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Hybrid Ferroelectric/Graphene Devices

Graphene is a two-dimensional material that consists of carbon atoms arranged in a hexagonal lattice. Graphene has a very high electronic conductivity that could be tuned by external electric field. Ferroelectrics comprise an important group of materials, which possess a permanent electric polarization. When graphene and a ferroelectric material are combined in a hybrid ferroelectric/graphene heterostructure, the polarization of a ferroelectric could be used to tune the conductivity of graphene.  MRSEC researchers have grown graphene on ferroelectric Pb(Zr0.2Ti0.8)O3 (PZT) films and showed that ferroelectric polarization switching leads to a significant change in the conductivity of graphene. They found that the critical role in the performance of these hybrid devices is played by water molecules adsorbed at the interface between graphene and a PZT film. An accurate chemical control of the molecular water layer at the interface improves ferroelectric polarization stability and its effect on the conductivity of graphene. This study demonstrates a functional field-effect transistor with a capability of non-volatile performance, which makes such a device promising for applications in data storage and computer logics.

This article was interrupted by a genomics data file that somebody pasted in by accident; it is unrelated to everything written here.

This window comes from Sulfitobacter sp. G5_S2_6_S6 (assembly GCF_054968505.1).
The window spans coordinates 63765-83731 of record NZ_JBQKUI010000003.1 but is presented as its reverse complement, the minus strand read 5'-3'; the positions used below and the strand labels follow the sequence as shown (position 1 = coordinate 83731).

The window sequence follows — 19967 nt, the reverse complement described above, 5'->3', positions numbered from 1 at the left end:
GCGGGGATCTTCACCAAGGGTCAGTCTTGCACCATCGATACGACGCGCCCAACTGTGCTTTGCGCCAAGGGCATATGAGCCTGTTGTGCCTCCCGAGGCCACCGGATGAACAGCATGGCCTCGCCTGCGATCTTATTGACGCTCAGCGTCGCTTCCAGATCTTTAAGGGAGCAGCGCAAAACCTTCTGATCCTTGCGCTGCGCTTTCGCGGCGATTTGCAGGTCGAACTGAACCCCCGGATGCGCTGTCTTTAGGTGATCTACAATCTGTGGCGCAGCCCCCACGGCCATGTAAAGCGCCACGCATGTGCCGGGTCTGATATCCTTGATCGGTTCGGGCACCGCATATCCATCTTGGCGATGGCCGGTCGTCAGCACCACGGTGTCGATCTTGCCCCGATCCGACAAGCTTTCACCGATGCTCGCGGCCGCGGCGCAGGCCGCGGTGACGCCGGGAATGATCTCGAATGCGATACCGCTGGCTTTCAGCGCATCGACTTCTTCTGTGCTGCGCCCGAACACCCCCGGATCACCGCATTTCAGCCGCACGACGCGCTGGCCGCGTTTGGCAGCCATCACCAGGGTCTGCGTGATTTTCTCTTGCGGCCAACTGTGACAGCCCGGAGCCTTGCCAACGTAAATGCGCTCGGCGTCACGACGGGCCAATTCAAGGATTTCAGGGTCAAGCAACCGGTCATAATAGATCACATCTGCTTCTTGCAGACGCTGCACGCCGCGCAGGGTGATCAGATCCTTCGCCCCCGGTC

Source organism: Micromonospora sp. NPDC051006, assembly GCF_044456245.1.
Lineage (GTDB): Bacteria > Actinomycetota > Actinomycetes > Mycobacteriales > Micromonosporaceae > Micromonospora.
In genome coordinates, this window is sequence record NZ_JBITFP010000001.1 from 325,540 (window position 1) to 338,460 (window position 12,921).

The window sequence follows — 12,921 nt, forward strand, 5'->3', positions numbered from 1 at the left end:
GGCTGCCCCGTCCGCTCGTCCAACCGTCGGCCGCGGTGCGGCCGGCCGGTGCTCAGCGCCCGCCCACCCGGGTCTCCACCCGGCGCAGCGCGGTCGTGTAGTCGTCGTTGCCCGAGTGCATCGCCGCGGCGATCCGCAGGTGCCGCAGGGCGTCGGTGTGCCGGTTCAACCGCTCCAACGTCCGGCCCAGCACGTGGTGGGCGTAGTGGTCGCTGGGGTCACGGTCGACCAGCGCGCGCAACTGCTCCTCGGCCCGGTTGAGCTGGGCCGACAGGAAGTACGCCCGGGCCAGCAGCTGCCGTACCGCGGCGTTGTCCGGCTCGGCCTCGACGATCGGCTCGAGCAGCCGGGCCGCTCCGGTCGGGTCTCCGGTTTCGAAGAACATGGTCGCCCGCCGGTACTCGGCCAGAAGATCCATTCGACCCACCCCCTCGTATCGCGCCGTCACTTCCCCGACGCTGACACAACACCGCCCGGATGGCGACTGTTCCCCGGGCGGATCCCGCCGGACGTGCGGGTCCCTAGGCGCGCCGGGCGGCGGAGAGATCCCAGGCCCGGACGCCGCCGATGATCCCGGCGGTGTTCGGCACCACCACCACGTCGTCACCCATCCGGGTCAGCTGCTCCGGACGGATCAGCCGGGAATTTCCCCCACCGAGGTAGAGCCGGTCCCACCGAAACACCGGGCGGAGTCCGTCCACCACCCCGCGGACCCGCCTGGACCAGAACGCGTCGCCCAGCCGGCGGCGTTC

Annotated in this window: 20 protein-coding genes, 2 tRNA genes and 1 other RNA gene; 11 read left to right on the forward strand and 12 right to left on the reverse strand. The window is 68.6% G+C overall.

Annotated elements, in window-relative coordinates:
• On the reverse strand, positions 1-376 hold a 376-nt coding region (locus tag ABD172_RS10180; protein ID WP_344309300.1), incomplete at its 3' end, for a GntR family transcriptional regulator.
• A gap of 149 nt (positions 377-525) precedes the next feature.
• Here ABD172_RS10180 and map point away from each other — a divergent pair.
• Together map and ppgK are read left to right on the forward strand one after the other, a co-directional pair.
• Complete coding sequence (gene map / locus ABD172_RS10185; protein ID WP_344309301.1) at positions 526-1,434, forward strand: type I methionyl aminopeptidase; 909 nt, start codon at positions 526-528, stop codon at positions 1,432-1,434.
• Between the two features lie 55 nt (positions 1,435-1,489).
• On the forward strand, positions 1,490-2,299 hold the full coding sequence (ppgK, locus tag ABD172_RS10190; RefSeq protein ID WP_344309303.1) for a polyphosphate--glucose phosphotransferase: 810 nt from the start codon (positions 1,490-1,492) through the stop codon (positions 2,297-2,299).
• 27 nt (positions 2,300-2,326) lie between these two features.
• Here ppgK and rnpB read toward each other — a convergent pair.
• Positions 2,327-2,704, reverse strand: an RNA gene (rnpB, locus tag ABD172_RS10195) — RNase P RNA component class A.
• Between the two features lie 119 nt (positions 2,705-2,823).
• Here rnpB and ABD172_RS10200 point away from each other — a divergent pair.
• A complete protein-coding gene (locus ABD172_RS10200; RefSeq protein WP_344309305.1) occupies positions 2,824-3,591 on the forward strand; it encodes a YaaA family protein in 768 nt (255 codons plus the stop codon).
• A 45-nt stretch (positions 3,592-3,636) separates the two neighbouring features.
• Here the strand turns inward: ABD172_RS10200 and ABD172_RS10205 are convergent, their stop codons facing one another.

graphene FET

Schematic (left) and scanning electron microscopy image (right) of a graphene (G) field-effect transistor with gold (Au) electrodes fabricated on a ferroelectric Pb(Zr0.2Ti0.8)O3 (PZT) substrate. The inset shows a water molecule at the interface between graphene and PZT.